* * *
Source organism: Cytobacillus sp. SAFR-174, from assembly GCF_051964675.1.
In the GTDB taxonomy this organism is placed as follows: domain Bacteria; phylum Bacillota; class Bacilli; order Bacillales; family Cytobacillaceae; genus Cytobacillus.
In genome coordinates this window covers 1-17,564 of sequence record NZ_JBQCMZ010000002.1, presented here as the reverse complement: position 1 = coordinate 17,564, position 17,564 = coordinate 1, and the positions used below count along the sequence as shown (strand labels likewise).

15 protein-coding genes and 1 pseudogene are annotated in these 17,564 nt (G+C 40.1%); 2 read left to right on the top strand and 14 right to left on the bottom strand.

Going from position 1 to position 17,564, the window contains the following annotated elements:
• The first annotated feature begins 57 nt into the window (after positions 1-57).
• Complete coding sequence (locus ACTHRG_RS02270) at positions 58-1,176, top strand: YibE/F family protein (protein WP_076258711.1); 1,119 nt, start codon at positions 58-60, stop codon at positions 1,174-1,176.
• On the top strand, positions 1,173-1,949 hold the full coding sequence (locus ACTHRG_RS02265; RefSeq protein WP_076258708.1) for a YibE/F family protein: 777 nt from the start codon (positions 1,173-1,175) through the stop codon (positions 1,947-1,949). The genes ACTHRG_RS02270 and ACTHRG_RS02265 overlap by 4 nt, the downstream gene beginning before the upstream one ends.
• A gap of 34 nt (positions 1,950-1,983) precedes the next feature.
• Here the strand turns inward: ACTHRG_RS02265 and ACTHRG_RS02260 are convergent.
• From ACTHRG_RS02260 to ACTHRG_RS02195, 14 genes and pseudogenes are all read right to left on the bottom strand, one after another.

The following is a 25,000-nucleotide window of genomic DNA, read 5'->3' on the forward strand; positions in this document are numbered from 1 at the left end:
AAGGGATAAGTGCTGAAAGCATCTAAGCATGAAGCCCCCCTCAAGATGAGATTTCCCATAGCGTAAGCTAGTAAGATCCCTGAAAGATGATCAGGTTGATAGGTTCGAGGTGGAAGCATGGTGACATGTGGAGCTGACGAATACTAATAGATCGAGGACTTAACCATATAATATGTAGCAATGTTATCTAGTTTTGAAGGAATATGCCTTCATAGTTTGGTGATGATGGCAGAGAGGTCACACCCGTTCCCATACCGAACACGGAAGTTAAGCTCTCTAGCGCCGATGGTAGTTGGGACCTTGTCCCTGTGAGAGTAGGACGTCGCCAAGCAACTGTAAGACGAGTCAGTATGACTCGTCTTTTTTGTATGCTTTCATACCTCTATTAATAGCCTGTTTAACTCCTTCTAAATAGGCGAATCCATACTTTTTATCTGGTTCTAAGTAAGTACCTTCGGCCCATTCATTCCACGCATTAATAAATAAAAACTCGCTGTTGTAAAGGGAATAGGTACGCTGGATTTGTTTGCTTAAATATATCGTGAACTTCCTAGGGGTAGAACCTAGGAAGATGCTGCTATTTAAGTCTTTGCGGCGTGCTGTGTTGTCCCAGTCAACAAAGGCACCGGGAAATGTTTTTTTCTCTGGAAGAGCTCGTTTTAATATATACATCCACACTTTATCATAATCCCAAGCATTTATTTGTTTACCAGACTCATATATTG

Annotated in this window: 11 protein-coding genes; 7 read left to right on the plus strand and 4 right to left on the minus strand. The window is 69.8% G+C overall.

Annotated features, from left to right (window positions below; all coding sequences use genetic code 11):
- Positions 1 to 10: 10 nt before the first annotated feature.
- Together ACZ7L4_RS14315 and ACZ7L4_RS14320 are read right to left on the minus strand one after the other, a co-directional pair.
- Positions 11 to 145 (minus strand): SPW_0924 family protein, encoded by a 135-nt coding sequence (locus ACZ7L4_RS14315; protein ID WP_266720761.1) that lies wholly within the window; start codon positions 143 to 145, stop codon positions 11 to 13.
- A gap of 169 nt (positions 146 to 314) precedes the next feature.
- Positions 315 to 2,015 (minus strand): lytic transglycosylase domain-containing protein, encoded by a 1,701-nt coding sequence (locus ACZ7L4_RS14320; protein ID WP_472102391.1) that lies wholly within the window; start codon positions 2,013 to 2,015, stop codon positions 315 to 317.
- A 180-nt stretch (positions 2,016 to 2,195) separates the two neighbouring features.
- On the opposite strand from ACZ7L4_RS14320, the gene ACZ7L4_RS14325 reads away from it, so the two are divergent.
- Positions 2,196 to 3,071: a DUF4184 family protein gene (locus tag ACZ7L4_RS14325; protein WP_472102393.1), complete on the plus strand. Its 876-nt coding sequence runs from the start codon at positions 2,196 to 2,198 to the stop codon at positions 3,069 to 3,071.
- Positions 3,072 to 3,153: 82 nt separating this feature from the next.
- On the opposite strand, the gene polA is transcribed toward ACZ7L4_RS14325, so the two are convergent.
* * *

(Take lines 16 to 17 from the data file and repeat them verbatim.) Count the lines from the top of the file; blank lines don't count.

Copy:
- Positions 1 to 10: 10 nt before the first annotated feature.
- Together ACZ7L4_RS14315 and ACZ7L4_RS14320 are read right to left on the minus strand one after the other, a co-directional pair.